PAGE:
“More than anything, before being considered an artist, I consider myself first a musician’s musician, someone who just wants to play the music and play it well. There is so much music that came from here and is still being created, it’s endless and its influences are incalculable.”
That’s what drew her to New Orleans and keeps her there.
“Obviously, there’s the historical significance of New Orleans – birthplace of jazz, the cultural capital of North America for 300 years, etc. For me, I love how proud the people of New Orleans are of the music their city has given to the world, and I believe that’s a huge reason why the musicians of New Orleans today have such drive to create more, and not only more music but incredible music,” she said.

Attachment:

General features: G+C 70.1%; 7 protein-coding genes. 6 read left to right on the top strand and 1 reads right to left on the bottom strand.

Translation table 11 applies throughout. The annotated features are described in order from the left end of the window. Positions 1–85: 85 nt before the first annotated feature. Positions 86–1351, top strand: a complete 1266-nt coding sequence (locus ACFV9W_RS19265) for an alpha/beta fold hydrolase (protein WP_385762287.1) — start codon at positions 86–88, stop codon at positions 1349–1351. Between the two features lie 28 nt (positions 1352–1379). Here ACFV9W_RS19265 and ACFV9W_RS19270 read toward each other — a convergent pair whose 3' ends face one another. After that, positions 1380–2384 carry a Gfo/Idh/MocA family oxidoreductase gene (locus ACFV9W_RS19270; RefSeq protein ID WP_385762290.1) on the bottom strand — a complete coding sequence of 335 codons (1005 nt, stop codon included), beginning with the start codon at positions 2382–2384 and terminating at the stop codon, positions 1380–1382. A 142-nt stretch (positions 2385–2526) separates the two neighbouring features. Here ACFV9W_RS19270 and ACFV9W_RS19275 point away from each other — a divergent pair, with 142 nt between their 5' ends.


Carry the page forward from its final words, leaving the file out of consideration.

“The city simply has it all, and it’s unique in that it’s a quite small city, so it fosters a wonderful community that in my almost 20 years here has always felt supportive and encouraging. Any project anyone wants to put together, they’ll be able to find the musicians who want to make it happen. There is a friendliness and open-mindedness here that makes anything possible.”
That said, she credits her Michigan upbringing and watching her parents “play music together and with their many talented friends” as an inspiration to this day.
“It’s my greatest joy in life to play music with people I respect and love, so I hope I bring that element of togetherness and fun to my music and shows,” she offered.
“This city values and appreciates togetherness and joy; simply nothing is more fun than live music.”
VIDEO: The RamBull Rompers, “Thought You Should Know”
VIDEO: Natalie Mae & Billy King, “Leaving Love Alone”
PHOTO GALLERY: New Orleans (December 2023)
Photos by Local Spins